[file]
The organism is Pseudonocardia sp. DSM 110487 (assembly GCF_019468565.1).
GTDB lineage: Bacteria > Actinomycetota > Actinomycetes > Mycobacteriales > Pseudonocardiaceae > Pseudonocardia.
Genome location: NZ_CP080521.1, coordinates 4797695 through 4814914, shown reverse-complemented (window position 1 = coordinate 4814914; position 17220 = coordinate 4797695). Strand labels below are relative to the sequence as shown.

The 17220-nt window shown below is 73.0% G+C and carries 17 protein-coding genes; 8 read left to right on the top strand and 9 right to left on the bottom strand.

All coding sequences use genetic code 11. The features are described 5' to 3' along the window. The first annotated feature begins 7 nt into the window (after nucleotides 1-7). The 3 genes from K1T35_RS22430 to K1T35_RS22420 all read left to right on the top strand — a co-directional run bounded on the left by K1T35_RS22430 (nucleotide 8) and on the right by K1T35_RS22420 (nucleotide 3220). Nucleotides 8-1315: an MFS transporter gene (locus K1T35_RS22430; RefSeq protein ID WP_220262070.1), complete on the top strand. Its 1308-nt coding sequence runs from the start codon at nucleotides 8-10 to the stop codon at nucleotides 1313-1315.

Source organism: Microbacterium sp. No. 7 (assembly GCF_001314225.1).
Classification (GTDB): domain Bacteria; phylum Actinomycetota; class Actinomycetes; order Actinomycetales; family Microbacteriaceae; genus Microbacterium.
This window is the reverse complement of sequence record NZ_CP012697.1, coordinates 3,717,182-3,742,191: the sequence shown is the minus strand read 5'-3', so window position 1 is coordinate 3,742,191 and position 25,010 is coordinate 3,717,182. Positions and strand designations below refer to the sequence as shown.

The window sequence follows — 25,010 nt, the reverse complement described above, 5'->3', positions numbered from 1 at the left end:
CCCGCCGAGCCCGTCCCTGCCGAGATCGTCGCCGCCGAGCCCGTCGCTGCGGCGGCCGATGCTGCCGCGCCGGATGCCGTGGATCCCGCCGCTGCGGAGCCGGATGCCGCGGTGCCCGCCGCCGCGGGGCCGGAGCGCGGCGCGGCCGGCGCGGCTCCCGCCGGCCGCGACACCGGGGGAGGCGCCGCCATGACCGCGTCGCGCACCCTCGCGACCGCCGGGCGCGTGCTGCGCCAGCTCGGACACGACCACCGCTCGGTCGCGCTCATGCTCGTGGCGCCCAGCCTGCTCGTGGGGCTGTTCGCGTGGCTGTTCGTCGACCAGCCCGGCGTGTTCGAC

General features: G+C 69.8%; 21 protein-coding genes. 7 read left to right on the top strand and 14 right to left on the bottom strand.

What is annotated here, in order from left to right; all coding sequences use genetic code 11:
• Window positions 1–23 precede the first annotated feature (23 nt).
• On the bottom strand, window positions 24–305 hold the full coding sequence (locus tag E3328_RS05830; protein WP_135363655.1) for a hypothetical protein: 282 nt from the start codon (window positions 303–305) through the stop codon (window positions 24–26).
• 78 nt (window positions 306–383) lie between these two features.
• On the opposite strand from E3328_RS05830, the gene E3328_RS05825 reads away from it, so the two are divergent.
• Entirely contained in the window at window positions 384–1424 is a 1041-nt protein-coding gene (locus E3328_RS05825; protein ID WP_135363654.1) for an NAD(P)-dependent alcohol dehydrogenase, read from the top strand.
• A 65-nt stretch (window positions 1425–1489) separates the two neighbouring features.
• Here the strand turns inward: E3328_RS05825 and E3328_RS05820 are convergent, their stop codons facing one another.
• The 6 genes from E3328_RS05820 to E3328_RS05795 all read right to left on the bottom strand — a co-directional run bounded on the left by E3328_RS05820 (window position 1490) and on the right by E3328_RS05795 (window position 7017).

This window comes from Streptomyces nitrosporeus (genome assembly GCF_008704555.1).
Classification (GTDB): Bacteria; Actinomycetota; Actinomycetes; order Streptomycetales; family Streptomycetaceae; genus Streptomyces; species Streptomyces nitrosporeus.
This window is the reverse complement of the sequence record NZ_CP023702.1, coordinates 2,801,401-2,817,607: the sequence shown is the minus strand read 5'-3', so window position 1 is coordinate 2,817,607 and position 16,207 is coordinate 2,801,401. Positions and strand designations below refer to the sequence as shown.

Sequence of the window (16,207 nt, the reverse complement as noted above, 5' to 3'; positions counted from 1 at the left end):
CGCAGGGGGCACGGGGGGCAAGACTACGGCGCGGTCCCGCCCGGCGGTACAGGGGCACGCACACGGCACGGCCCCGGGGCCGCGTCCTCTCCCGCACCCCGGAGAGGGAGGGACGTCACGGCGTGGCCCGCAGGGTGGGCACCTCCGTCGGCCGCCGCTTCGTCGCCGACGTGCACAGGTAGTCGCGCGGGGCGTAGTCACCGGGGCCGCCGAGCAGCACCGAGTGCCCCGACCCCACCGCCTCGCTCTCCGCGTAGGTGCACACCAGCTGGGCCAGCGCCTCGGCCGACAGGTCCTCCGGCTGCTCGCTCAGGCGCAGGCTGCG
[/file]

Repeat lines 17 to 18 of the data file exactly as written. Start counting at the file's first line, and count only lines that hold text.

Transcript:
• Entirely contained in the window at window positions 384–1424 is a 1041-nt protein-coding gene (locus E3328_RS05825; protein ID WP_135363654.1) for an NAD(P)-dependent alcohol dehydrogenase, read from the top strand.
• A 65-nt stretch (window positions 1425–1489) separates the two neighbouring features.